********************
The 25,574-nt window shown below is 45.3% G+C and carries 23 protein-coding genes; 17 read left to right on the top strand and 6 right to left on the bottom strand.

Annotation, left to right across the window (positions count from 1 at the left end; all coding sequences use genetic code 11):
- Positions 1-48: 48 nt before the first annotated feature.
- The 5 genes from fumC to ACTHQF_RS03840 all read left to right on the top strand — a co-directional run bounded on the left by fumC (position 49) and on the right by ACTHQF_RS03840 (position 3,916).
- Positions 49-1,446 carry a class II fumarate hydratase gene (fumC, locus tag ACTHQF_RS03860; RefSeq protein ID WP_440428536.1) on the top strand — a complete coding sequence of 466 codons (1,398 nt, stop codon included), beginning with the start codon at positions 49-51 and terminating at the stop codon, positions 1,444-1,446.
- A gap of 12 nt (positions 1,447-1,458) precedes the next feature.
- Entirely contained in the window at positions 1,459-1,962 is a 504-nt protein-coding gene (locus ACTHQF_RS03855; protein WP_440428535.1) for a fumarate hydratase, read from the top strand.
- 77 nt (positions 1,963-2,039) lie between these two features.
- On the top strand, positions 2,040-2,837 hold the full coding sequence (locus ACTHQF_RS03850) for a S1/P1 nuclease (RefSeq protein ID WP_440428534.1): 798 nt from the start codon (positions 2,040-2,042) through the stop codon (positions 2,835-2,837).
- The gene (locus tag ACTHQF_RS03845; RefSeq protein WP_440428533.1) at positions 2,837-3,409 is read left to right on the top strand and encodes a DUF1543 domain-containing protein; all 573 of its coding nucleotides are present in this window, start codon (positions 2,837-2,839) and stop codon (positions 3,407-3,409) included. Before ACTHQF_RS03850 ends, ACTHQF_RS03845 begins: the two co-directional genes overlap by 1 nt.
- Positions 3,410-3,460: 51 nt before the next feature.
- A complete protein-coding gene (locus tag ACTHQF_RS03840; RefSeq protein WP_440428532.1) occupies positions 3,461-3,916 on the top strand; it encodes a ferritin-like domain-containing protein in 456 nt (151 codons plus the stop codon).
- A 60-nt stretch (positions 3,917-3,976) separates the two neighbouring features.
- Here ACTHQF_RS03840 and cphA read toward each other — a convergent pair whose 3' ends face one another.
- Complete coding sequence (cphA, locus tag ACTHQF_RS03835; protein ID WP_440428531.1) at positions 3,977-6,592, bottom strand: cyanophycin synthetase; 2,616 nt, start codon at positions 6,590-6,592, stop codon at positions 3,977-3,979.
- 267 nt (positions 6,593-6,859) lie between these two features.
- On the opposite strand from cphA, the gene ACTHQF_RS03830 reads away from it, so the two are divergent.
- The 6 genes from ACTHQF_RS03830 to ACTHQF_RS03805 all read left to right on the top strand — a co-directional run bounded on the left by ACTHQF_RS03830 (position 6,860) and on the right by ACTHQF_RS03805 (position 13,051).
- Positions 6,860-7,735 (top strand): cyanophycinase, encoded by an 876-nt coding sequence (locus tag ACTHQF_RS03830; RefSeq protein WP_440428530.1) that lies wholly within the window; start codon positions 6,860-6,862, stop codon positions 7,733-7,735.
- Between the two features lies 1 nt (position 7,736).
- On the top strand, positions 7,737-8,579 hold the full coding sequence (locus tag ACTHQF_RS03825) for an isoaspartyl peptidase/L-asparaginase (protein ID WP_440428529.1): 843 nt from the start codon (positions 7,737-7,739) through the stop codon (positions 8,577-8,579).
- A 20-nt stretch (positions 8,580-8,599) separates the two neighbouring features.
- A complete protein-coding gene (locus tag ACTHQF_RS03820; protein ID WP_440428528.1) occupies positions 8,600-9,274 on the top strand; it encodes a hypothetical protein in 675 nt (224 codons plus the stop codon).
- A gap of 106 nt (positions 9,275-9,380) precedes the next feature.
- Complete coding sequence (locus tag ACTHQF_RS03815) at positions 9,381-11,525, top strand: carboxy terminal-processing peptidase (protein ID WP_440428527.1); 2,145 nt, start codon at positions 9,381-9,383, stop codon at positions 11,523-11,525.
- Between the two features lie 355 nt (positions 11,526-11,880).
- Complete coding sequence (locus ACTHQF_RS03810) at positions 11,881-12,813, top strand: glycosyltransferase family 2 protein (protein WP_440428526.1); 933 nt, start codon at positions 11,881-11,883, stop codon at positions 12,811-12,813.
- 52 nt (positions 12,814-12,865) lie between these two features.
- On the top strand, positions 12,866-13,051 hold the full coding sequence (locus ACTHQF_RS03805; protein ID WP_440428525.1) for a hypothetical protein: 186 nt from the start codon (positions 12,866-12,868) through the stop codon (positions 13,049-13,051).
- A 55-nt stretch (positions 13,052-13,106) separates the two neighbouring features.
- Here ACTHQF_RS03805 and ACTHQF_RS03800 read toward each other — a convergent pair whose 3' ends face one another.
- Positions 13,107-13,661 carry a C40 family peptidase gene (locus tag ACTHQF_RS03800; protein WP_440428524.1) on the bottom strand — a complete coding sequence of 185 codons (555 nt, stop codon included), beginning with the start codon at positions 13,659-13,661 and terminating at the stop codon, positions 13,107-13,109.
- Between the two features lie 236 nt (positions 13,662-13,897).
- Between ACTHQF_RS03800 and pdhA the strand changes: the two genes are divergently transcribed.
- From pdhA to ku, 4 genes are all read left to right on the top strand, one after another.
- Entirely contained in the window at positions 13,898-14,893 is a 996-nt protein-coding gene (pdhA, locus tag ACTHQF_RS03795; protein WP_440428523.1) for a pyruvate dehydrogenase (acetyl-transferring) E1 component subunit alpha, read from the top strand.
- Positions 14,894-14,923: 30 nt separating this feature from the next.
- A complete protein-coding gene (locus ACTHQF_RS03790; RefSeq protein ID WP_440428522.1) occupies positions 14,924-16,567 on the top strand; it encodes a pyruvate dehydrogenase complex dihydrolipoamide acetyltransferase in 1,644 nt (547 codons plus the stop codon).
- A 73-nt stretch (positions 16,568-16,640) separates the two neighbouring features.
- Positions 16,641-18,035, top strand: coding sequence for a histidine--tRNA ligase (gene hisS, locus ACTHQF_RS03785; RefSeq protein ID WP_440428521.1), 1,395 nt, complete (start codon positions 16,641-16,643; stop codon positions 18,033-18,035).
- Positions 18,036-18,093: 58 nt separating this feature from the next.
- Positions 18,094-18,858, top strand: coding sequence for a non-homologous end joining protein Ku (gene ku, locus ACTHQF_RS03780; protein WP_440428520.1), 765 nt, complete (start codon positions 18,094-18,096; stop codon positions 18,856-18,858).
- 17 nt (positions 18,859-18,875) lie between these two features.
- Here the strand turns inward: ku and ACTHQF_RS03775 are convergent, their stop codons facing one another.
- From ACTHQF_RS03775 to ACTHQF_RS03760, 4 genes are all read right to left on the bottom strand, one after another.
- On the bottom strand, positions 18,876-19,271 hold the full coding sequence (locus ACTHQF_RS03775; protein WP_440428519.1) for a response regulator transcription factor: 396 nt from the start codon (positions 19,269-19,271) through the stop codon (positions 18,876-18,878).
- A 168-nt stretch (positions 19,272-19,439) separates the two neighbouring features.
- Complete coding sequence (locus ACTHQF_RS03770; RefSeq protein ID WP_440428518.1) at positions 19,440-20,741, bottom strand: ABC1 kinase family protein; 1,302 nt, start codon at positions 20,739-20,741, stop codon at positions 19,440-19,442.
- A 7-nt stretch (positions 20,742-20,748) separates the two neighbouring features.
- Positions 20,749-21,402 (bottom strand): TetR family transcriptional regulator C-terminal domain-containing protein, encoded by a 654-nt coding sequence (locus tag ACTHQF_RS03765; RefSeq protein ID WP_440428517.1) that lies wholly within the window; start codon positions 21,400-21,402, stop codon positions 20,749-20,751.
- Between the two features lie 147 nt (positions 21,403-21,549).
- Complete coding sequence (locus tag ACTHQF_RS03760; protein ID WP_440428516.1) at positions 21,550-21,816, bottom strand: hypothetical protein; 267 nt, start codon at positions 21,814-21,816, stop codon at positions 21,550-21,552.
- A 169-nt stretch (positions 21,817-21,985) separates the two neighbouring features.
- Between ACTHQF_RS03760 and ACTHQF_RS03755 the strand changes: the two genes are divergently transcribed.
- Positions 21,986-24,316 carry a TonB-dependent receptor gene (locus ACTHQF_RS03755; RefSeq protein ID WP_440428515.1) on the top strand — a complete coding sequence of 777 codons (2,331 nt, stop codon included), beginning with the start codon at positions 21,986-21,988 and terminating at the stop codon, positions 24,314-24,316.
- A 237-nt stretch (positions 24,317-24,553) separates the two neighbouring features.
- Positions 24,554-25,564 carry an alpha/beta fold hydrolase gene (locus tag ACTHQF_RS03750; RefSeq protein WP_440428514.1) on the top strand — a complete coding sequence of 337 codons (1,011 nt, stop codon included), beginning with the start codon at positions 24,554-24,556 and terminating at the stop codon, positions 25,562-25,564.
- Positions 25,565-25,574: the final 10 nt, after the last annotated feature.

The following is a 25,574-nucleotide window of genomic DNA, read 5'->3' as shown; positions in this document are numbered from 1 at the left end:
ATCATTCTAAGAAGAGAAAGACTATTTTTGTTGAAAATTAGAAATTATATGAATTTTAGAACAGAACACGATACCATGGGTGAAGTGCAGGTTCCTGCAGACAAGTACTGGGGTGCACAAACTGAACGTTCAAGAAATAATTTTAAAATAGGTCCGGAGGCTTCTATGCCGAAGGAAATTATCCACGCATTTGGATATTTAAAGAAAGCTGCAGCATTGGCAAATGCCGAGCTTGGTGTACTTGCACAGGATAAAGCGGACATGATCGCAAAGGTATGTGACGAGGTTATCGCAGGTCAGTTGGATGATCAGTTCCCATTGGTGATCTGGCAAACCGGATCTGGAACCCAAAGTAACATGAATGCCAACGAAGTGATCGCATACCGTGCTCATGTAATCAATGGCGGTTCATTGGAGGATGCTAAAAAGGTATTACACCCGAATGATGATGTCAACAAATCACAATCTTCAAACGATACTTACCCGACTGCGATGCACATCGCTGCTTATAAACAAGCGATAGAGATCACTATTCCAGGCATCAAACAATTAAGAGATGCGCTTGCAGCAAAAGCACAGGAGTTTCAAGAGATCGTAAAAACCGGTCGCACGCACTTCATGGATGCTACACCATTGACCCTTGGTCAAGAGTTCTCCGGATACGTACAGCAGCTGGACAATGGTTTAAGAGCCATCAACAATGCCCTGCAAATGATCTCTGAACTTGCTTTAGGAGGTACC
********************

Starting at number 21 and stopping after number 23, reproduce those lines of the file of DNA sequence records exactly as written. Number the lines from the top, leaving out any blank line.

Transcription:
- On the top strand, positions 7,737-8,579 hold the full coding sequence (locus tag ACTHQF_RS03825) for an isoaspartyl peptidase/L-asparaginase (protein ID WP_440428529.1): 843 nt from the start codon (positions 7,737-7,739) through the stop codon (positions 8,577-8,579).
- A 20-nt stretch (positions 8,580-8,599) separates the two neighbouring features.
- A complete protein-coding gene (locus tag ACTHQF_RS03820; protein ID WP_440428528.1) occupies positions 8,600-9,274 on the top strand; it encodes a hypothetical protein in 675 nt (224 codons plus the stop codon).